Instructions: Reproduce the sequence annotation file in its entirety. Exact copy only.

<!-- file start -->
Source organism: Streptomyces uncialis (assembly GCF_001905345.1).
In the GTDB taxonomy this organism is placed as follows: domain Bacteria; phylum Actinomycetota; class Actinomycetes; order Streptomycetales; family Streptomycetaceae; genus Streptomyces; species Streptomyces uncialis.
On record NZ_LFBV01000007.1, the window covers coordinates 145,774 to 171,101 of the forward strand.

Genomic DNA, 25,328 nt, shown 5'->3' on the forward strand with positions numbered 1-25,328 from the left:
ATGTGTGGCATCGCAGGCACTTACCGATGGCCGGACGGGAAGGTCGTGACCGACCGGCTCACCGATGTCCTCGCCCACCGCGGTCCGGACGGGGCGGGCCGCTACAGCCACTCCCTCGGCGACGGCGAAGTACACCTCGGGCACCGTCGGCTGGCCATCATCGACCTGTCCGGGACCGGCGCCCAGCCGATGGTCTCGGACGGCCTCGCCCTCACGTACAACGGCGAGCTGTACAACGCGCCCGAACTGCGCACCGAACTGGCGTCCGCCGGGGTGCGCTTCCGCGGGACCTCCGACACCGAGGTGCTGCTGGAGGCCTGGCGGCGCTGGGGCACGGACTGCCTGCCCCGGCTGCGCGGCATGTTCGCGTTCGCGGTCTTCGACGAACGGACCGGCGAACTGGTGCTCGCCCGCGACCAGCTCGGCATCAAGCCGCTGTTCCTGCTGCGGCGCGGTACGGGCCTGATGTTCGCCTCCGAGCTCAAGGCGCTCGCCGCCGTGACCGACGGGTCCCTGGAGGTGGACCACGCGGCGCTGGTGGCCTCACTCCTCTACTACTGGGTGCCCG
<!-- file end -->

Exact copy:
Source organism: Streptomyces uncialis (assembly GCF_001905345.1).
In the GTDB taxonomy this organism is placed as follows: domain Bacteria; phylum Actinomycetota; class Actinomycetes; order Streptomycetales; family Streptomycetaceae; genus Streptomyces; species Streptomyces uncialis.
On record NZ_LFBV01000007.1, the window covers coordinates 145,774 to 171,101 of the forward strand.

Genomic DNA, 25,328 nt, shown 5'->3' on the forward strand with positions numbered 1-25,328 from the left:
ATGTGTGGCATCGCAGGCACTTACCGATGGCCGGACGGGAAGGTCGTGACCGACCGGCTCACCGATGTCCTCGCCCACCGCGGTCCGGACGGGGCGGGCCGCTACAGCCACTCCCTCGGCGACGGCGAAGTACACCTCGGGCACCGTCGGCTGGCCATCATCGACCTGTCCGGGACCGGCGCCCAGCCGATGGTCTCGGACGGCCTCGCCCTCACGTACAACGGCGAGCTGTACAACGCGCCCGAACTGCGCACCGAACTGGCGTCCGCCGGGGTGCGCTTCCGCGGGACCTCCGACACCGAGGTGCTGCTGGAGGCCTGGCGGCGCTGGGGCACGGACTGCCTGCCCCGGCTGCGCGGCATGTTCGCGTTCGCGGTCTTCGACGAACGGACCGGCGAACTGGTGCTCGCCCGCGACCAGCTCGGCATCAAGCCGCTGTTCCTGCTGCGGCGCGGTACGGGCCTGATGTTCGCCTCCGAGCTCAAGGCGCTCGCCGCCGTGACCGACGGGTCCCTGGAGGTGGACCACGCGGCGCTGGTGGCCTCACTCCTCTACTACTGGGTGCCCG